Doune Castle

Mary, Queen of Scots Home Page

The view from the roof of the castle, with the town of Doune in the distance

The town of Doune lies on a narrow tongue of land at the junction of the River Teith and Ardoch Water, and was defended from early times. Evidence of Prehistoric and Roman settlements was found, and it is possible that there was an earlier earthen construction on the site of the present castle. Doune's position at the cross road of routes from the south to the north and west, made it an extremely enviable stronghold in the middle ages. It is likely that there was a bridge over the Teith long before the first recorded bridge of 1535. Doune's importance began to decline with the emergence of more settled conditions in the 17th century. However, it was garrisoned in the 17th and 18th centuries when the Stuart dynasty attempted to regain the throne.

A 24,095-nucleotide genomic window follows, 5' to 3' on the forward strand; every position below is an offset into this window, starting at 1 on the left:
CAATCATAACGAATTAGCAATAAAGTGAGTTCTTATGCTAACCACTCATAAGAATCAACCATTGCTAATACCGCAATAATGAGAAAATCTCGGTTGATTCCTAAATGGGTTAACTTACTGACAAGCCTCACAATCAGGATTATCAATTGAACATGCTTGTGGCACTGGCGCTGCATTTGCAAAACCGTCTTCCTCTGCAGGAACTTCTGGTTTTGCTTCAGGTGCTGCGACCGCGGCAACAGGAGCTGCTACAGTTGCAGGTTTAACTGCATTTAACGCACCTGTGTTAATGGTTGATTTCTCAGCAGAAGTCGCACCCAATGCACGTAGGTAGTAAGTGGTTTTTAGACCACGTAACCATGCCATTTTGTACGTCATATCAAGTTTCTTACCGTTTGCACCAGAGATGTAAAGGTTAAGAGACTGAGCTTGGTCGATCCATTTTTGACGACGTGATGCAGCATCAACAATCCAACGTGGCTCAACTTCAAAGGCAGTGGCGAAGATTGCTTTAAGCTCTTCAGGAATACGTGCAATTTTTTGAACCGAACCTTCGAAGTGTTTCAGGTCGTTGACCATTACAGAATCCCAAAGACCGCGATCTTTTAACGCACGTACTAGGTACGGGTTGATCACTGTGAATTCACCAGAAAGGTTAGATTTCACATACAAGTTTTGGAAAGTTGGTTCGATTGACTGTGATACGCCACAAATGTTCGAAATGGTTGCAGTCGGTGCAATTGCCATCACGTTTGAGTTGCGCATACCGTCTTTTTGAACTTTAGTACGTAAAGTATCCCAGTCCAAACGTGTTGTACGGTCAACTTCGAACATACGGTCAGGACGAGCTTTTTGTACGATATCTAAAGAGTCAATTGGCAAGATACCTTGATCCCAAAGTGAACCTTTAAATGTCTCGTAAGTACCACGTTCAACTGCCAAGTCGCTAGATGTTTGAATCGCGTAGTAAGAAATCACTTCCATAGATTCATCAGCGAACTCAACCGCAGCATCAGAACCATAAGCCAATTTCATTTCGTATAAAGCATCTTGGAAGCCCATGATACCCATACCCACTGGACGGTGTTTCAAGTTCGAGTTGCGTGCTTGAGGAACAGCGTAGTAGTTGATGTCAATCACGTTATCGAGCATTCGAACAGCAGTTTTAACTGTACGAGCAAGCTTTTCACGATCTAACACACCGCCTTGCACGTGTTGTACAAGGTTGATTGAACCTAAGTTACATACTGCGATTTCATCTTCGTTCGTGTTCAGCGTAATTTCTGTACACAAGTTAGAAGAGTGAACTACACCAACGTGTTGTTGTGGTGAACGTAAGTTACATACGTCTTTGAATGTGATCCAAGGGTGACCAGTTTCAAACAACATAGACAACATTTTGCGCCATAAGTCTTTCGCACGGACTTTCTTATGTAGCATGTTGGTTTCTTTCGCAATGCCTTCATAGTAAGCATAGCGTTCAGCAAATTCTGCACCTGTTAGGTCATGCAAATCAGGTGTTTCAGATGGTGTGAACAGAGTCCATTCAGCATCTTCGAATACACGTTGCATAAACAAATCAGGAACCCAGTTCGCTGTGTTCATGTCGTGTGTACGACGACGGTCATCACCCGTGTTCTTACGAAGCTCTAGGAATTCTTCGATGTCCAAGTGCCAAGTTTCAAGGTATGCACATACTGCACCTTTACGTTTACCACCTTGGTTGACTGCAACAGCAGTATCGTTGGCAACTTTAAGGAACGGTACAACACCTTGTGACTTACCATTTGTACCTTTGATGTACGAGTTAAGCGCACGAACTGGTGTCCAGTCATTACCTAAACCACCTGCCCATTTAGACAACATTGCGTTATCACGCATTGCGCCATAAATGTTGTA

View of the River Teith

Click here to see a reconstruction of the castle.

Northern approach to Doune Castle
Although the exact date is not known, it is Robert Stewart, first Duke of Albany who built Doune Castle sometime between 1388 and 1398. The Duke virtually ruled Scotland during the reign of Robert III and the imprisonment in England of young King James I. His son Murdoch continued construction after his father's death in 1420 but irregularities in the structure suggest that plans were altered on several occasions, and never completed. The castle is an irregular pentagon within high curtain walls, and the gatehouse facing the approach to the site from the north. A second, smaller gate was placed in the west wall from which defenders of the castle could come out unobserved. James I had Murdoch executed after his liberation in 1424. Doune served as a royal hunting lodge and was occasionally used by Mary, Queen of Scots. Doune was held by forces loyal to her until 1570.
Click here to visit the inside of Doune Castle.
Open all year but not Thursdays pm and Fridays from October to March. Tel.: 44+(0)1786 841 742.

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